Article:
Tag: how words are formed

Black swan, a label for COVID-19

Black swan as a metaphor for unprecedented events

In much of my research for clients in the past couple of months I have often seen the term black swan. As I know swans to be white in most cases, I was intrigued by this phrase suddenly popping up all over the place.

The term black swan has come to be associated with COVID-19 and its various impacts.

A new take on money laundering

This week while editing an academic text, my hawkish eyes fell upon the phrase money laundry. The esteemed professor had made a typographical error. I smiled quietly to myself as images of ‘money laundry’ flooded my imagination.

Words and Phrases: Of Mondegreens and Mishearings

Blame the mishearing, blame the accent, blame the frame of reference – these give rise to mondegreens.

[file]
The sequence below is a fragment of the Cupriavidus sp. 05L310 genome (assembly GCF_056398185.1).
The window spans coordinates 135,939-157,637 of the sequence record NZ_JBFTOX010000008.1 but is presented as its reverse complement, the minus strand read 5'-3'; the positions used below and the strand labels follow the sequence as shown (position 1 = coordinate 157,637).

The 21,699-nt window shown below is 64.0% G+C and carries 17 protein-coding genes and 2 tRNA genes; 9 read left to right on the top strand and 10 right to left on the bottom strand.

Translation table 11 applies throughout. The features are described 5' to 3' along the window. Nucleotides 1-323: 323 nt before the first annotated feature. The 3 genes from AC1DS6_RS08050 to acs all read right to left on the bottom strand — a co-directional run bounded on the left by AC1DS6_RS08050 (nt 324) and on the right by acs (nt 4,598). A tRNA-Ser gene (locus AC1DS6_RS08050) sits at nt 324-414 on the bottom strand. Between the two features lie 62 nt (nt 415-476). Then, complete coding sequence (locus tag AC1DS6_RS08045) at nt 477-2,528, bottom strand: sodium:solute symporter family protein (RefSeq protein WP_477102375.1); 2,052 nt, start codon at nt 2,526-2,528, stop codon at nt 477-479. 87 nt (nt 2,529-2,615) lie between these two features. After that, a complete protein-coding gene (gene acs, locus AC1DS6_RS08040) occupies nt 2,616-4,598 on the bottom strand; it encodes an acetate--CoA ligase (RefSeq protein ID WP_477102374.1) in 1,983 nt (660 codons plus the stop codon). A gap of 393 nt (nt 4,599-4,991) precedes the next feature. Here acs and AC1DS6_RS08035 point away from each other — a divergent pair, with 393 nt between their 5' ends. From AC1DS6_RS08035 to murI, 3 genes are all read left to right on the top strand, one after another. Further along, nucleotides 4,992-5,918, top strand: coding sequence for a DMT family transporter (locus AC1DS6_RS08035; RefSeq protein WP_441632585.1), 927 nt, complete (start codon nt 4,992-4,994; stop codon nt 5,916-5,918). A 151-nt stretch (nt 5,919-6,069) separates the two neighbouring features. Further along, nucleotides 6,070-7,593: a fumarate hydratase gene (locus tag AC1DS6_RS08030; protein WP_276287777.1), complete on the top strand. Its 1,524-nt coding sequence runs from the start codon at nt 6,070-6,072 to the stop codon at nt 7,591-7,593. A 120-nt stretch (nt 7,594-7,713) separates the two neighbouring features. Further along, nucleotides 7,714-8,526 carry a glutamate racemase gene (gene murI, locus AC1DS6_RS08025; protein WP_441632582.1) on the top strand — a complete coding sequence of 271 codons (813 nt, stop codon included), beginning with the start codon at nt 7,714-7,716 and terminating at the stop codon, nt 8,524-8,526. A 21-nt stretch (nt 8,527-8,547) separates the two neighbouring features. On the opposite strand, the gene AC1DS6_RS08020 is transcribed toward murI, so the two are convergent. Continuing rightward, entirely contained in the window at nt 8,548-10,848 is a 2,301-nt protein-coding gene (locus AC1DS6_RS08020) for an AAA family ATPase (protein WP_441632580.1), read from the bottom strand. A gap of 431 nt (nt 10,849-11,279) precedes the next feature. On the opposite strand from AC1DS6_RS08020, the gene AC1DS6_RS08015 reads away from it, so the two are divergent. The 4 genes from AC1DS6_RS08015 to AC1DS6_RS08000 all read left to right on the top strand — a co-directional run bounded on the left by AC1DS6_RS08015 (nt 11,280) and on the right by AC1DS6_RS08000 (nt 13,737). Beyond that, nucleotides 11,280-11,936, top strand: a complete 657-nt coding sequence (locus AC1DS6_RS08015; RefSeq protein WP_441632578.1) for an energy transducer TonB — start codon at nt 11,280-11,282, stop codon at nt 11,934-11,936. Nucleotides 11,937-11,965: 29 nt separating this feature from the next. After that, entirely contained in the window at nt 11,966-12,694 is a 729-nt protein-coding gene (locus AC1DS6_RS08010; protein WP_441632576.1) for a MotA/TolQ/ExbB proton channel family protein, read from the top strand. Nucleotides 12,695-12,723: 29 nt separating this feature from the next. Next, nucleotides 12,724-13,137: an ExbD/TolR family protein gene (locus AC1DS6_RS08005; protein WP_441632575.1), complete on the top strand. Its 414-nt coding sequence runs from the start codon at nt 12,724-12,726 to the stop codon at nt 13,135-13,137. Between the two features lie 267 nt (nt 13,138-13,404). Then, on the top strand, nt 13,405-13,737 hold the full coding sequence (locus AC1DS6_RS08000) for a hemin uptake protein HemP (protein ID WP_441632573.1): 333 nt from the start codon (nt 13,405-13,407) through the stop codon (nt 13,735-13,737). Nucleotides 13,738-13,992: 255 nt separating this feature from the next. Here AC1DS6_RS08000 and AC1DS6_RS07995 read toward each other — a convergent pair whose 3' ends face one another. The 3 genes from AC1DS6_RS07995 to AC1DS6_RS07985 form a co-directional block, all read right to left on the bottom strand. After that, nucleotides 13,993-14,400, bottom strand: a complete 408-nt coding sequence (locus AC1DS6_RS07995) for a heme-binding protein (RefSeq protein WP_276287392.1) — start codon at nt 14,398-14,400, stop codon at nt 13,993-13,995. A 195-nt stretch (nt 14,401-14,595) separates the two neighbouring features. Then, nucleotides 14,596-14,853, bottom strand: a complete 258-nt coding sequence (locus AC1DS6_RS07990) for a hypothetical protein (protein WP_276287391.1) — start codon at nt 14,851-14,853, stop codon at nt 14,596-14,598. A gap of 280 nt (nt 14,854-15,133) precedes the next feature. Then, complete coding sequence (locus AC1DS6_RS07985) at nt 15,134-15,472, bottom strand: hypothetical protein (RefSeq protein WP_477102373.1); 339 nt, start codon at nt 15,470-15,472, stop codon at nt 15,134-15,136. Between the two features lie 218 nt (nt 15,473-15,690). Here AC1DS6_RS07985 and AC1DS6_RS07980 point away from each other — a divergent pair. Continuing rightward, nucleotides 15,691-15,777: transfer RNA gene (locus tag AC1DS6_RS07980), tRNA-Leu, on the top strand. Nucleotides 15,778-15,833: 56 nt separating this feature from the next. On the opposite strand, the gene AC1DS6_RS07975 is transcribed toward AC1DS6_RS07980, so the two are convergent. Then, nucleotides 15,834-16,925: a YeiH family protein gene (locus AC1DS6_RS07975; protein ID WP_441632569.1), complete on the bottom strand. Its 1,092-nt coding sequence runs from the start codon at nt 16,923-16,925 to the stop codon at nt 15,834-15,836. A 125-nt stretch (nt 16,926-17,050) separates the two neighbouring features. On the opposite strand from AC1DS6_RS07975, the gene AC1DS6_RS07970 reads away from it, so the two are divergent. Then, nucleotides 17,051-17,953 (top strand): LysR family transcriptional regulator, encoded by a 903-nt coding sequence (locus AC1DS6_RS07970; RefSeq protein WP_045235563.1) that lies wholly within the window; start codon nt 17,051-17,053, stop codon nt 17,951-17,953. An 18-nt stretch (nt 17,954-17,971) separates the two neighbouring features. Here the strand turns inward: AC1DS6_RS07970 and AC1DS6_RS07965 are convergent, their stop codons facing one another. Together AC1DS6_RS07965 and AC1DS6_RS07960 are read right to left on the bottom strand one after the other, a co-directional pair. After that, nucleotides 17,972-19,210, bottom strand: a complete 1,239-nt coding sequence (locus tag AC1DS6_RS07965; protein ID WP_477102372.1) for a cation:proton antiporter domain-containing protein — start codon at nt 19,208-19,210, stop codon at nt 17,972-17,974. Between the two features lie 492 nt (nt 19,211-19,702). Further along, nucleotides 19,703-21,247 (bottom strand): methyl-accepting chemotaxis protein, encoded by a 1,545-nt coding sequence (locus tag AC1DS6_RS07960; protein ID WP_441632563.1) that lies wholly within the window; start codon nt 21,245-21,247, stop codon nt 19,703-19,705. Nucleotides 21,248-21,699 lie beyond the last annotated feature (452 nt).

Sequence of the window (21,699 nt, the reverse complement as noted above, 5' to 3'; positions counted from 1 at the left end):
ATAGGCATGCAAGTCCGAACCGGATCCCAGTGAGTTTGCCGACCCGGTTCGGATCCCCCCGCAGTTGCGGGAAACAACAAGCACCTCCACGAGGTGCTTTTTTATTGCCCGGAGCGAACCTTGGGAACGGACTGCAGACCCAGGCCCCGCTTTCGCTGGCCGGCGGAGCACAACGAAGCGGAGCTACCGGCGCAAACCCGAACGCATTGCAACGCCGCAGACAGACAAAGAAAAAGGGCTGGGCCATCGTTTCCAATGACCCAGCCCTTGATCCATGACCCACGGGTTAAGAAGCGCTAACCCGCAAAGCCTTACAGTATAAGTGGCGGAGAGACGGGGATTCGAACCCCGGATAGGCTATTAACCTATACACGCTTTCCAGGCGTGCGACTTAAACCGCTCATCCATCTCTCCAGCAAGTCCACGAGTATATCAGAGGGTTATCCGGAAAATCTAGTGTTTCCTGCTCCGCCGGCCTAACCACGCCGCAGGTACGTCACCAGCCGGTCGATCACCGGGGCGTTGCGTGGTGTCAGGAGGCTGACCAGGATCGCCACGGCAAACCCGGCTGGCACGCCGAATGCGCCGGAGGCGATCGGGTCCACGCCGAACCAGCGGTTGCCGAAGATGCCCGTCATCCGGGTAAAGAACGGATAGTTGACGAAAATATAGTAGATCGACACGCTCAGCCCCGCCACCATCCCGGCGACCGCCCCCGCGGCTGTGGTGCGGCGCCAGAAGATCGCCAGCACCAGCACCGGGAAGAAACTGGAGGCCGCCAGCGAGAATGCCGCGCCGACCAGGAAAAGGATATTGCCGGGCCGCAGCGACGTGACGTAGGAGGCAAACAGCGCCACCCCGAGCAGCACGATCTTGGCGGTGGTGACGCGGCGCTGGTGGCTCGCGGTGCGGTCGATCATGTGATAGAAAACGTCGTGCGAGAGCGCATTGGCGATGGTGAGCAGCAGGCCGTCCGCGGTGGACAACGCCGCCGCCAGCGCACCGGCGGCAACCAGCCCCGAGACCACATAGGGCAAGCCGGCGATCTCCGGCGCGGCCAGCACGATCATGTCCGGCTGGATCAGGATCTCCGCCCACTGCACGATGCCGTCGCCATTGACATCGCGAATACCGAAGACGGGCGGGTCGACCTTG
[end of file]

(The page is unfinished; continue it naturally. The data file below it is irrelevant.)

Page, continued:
“According to the word watcher William Safire of The New York Times, the term mondegreen dates from a 1954 magazine article by Sylvia Wright in which she said she had misheard the folk lyric ”and laid him on the green” as ”and Lady Mondegreen,” says http://www.nytimes.com/1998/04/09/technology/sweet-slips-of-the-ear-mondegreens.html

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